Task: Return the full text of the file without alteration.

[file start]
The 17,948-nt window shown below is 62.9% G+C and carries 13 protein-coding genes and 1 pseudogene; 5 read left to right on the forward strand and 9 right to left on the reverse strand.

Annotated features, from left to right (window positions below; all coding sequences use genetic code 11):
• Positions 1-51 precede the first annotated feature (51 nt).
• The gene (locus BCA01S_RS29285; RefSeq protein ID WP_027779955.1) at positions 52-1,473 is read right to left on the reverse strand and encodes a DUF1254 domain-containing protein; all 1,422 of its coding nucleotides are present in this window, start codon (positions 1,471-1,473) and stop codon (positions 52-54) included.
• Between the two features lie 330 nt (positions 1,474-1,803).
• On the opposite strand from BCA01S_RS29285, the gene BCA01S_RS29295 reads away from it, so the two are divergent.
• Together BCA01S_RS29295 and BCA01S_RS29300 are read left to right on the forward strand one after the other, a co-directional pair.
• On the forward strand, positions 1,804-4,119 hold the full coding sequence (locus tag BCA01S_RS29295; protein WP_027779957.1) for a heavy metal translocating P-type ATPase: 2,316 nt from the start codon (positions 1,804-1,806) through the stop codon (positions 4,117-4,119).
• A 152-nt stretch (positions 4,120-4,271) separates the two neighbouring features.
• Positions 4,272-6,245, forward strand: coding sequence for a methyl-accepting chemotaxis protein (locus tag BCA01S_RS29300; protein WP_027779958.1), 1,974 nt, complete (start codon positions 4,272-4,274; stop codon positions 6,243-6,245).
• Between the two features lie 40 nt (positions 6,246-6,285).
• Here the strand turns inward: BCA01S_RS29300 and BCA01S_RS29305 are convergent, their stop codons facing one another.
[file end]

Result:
The 17,948-nt window shown below is 62.9% G+C and carries 13 protein-coding genes and 1 pseudogene; 5 read left to right on the forward strand and 9 right to left on the reverse strand.

Annotated features, from left to right (window positions below; all coding sequences use genetic code 11):
• Positions 1-51 precede the first annotated feature (51 nt).
• The gene (locus BCA01S_RS29285; RefSeq protein ID WP_027779955.1) at positions 52-1,473 is read right to left on the reverse strand and encodes a DUF1254 domain-containing protein; all 1,422 of its coding nucleotides are present in this window, start codon (positions 1,471-1,473) and stop codon (positions 52-54) included.
• Between the two features lie 330 nt (positions 1,474-1,803).
• On the opposite strand from BCA01S_RS29285, the gene BCA01S_RS29295 reads away from it, so the two are divergent.
• Together BCA01S_RS29295 and BCA01S_RS29300 are read left to right on the forward strand one after the other, a co-directional pair.
• On the forward strand, positions 1,804-4,119 hold the full coding sequence (locus tag BCA01S_RS29295; protein WP_027779957.1) for a heavy metal translocating P-type ATPase: 2,316 nt from the start codon (positions 1,804-1,806) through the stop codon (positions 4,117-4,119).
• A 152-nt stretch (positions 4,120-4,271) separates the two neighbouring features.
• Positions 4,272-6,245, forward strand: coding sequence for a methyl-accepting chemotaxis protein (locus tag BCA01S_RS29300; protein WP_027779958.1), 1,974 nt, complete (start codon positions 4,272-4,274; stop codon positions 6,243-6,245).
• Between the two features lie 40 nt (positions 6,246-6,285).
• Here the strand turns inward: BCA01S_RS29300 and BCA01S_RS29305 are convergent, their stop codons facing one another.